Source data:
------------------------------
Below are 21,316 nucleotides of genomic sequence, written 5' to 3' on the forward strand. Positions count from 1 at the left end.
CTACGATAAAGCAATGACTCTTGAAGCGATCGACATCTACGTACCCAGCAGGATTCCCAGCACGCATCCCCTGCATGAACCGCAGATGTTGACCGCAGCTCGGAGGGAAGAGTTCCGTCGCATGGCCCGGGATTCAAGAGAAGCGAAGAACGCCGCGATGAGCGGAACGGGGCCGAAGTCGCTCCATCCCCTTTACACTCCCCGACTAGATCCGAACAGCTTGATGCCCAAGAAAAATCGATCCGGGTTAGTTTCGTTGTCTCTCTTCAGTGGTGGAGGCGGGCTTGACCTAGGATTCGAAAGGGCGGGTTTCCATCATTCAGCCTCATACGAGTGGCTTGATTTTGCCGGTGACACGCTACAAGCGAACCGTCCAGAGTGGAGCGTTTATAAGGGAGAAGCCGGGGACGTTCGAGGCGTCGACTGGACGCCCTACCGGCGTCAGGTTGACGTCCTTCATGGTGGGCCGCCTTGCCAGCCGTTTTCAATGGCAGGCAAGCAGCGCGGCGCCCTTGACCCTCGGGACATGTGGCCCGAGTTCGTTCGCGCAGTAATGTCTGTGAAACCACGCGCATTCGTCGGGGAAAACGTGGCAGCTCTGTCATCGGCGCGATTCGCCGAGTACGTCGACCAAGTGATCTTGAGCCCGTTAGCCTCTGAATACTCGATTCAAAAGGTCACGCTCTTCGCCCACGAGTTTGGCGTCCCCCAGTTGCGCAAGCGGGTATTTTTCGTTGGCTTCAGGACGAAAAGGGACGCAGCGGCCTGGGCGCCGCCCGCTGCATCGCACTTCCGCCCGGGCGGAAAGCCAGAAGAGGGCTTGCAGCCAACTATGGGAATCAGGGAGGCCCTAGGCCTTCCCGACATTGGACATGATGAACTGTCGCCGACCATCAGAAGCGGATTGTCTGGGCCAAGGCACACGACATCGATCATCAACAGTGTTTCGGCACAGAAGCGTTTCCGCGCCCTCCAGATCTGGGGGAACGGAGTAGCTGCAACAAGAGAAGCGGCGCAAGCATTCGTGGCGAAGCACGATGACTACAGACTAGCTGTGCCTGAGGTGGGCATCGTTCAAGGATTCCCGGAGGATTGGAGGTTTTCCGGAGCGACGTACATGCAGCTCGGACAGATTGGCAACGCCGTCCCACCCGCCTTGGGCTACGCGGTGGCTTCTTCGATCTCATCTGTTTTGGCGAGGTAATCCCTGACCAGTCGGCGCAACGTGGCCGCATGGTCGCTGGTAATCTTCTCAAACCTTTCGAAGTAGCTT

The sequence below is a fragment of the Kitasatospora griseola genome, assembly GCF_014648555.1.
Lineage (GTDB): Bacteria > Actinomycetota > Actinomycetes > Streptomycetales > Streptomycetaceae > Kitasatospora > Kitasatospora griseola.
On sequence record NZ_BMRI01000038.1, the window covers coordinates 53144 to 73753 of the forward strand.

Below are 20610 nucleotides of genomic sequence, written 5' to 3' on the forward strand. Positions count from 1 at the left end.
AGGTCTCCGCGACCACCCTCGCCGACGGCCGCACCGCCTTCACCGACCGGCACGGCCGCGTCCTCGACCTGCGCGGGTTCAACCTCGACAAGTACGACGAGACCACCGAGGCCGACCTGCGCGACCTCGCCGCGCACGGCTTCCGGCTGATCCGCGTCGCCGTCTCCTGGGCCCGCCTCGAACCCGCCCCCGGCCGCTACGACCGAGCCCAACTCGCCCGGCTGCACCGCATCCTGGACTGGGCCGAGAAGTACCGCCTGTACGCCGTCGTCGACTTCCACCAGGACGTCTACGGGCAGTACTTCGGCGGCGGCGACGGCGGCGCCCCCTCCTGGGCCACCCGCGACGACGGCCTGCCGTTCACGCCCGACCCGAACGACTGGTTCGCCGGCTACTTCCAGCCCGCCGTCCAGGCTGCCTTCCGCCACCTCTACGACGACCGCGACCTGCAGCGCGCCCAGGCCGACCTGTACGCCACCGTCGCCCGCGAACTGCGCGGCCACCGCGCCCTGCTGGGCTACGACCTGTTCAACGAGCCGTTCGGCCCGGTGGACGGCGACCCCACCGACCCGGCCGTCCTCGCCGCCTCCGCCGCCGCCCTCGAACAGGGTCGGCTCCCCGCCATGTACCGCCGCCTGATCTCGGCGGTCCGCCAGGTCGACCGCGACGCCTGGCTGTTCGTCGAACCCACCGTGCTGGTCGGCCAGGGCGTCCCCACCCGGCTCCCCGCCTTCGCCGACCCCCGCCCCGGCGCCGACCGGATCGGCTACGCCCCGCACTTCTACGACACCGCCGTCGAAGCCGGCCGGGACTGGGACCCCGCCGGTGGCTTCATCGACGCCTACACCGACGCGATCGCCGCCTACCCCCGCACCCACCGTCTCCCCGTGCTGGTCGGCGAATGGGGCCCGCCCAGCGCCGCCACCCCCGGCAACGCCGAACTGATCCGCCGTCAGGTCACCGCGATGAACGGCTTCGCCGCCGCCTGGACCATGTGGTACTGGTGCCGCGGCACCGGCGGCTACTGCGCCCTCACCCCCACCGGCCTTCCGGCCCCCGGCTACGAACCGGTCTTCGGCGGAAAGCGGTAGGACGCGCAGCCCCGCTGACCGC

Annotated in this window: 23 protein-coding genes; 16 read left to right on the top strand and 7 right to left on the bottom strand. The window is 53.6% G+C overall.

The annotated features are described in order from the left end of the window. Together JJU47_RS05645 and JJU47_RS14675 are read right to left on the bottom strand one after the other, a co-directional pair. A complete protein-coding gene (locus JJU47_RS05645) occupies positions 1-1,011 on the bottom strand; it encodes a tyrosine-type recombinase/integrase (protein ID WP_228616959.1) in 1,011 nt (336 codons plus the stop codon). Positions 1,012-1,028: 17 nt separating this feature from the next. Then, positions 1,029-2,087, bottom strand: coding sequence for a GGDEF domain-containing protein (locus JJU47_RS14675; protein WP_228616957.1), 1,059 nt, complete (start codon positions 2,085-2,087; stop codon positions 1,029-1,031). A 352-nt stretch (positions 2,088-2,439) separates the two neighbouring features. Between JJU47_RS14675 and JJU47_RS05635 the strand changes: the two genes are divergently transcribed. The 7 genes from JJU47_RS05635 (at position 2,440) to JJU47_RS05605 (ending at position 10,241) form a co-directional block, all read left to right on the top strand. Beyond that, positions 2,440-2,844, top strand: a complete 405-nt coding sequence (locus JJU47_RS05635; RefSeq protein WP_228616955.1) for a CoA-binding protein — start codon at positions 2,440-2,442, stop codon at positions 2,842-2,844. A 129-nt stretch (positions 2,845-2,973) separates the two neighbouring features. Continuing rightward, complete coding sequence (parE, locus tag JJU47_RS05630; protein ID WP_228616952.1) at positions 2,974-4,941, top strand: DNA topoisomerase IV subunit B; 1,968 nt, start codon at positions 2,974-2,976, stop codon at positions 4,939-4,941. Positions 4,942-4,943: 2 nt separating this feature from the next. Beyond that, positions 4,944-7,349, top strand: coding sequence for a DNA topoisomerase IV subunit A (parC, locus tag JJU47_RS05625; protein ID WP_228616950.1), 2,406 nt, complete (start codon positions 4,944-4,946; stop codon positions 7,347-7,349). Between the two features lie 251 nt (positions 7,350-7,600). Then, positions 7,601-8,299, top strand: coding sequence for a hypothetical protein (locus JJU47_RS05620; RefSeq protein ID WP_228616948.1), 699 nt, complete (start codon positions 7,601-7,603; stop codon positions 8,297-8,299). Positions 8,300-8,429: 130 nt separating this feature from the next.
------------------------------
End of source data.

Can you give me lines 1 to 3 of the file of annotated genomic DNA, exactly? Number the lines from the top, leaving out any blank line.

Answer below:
Below are 21,316 nucleotides of genomic sequence, written 5' to 3' on the forward strand. Positions count from 1 at the left end.
CTACGATAAAGCAATGACTCTTGAAGCGATCGACATCTACGTACCCAGCAGGATTCCCAGCACGCATCCCCTGCATGAACCGCAGATGTTGACCGCAGCTCGGAGGGAAGAGTTCCGTCGCATGGCCCGGGATTCAAGAGAAGCGAAGAACGCCGCGATGAGCGGAACGGGGCCGAAGTCGCTCCATCCCCTTTACACTCCCCGACTAGATCCGAACAGCTTGATGCCCAAGAAAAATCGATCCGGGTTAGTTTCGTTGTCTCTCTTCAGTGGTGGAGGCGGGCTTGACCTAGGATTCGAAAGGGCGGGTTTCCATCATTCAGCCTCATACGAGTGGCTTGATTTTGCCGGTGACACGCTACAAGCGAACCGTCCAGAGTGGAGCGTTTATAAGGGAGAAGCCGGGGACGTTCGAGGCGTCGACTGGACGCCCTACCGGCGTCAGGTTGACGTCCTTCATGGTGGGCCGCCTTGCCAGCCGTTTTCAATGGCAGGCAAGCAGCGCGGCGCCCTTGACCCTCGGGACATGTGGCCCGAGTTCGTTCGCGCAGTAATGTCTGTGAAACCACGCGCATTCGTCGGGGAAAACGTGGCAGCTCTGTCATCGGCGCGATTCGCCGAGTACGTCGACCAAGTGATCTTGAGCCCGTTAGCCTCTGAATACTCGATTCAAAAGGTCACGCTCTTCGCCCACGAGTTTGGCGTCCCCCAGTTGCGCAAGCGGGTATTTTTCGTTGGCTTCAGGACGAAAAGGGACGCAGCGGCCTGGGCGCCGCCCGCTGCATCGCACTTCCGCCCGGGCGGAAAGCCAGAAGAGGGCTTGCAGCCAACTATGGGAATCAGGGAGGCCCTAGGCCTTCCCGACATTGGACATGATGAACTGTCGCCGACCATCAGAAGCGGATTGTCTGGGCCAAGGCACACGACATCGATCATCAACAGTGTTTCGGCACAGAAGCGTTTCCGCGCCCTCCAGATCTGGGGGAACGGAGTAGCTGCAACAAGAGAAGCGGCGCAAGCATTCGTGGCGAAGCACGATGACTACAGACTAGCTGTGCCTGAGGTGGGCATCGTTCAAGGATTCCCGGAGGATTGGAGGTTTTCCGGAGCGACGTACATGCAGCTCGGACAGATTGGCAACGCCGTCCCACCCGCCTTGGGCTACGCGGTGGCTTCTTCGATCTCATCTGTTTTGGCGAGGTAATCCCTGACCAGTCGGCGCAACGTGGCCGCATGGTCGCTGGTAATCTTCTCAAACCTTTCGAAGTAGCTT

The sequence below is a fragment of the Kitasatospora griseola genome, assembly GCF_014648555.1.